After a hot finish to the 2013 season and entering the final year on his contract, Hanley Ramirez faced high expectations last season.
Ramirez failed to meet the standard he set as he battled his way through a season riddled by injury. The 30-year-old shortstop suffered calf and oblique injuries, among other ailments but was only placed on the disabled list once.
While Ramirez faced criticism for his the decline in production at the plate, he still posed a threat as manager Don Mattingly moved him around the lineup. Ramirez’s splits suggest he heated up in May as he collected 21 RBIs but in terms of batting average, September was far and away his most productive month as he hit .352.
Perhaps as a result of some of the injuries Ramirez faced, he at times wasn’t the most dependable glove at shortstop, which led to manager Don Mattingly replacing him with Miguel Rojas Erisbel Arruebarrena in late-game situations. However, Ramirez showed better range and a strong glove in the latter stages of the season.
Heading into the postseason Ramirez said he wanted to make a difference and help the Los Angeles Dodgers avenge their 2013 NLCS loss to the St. Louis Cardinals. He hit .429 in the series with two RBIs but went hitless in Game 4 as the Dodgers were eliminated.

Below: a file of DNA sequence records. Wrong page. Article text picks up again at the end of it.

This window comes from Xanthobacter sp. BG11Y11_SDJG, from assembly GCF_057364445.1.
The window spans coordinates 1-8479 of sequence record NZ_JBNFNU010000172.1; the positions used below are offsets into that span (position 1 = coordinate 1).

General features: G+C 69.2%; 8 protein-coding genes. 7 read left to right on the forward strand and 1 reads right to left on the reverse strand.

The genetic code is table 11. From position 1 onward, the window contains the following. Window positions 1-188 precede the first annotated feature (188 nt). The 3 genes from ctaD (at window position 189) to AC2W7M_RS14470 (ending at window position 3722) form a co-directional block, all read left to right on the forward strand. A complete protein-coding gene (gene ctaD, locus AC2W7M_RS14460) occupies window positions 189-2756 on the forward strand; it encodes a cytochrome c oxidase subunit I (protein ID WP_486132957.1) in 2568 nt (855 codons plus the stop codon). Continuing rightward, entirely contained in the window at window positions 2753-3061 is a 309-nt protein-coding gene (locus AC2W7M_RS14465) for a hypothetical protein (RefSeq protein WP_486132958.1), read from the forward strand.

Overall when compared to 2013, Ramirez suffered noticeable drop offs last season in batting average (.345/.283) , slugging percentage (.638/.448) and OPS (1.040/.817).
After losing the first two of a three-game series against the Pittsburgh Pirates, Ramirez and the Dodgers broke out in the rubber match. Ramirez put the Dodgers ahead with an RBI single in the first inning and drove in another run in the third with his second single of the game.
Then in the fourth inning, Ramirez hit a two-run home run and followed it with a solo home run in his final at-bat of the game. Ramirez finished 4-for-4 with two home runs and five RBIs and the Dodgers won, 12-2.
Another memorable moment for the shortstop was his three-run walk-off home run in the 12th inning against the Chicago Cubs in a game that was being played under a steady rain fall.
The Dodgers made the qualifying offer to Ramirez Monday, which if he agrees to it, would earn him $15.3 million for one season. However, the history of players signing qualifying offers doesn’t lend to believe the shortstop will accept the offer.
Ramirez could agree to different terms with the Dodgers and if he signs elsewhere, it would net the team a draft pick. Regardless of where Ramirez plays in 2015, he’ll look to bounce back from a bit of a decline that was tied to the various injuries he battled.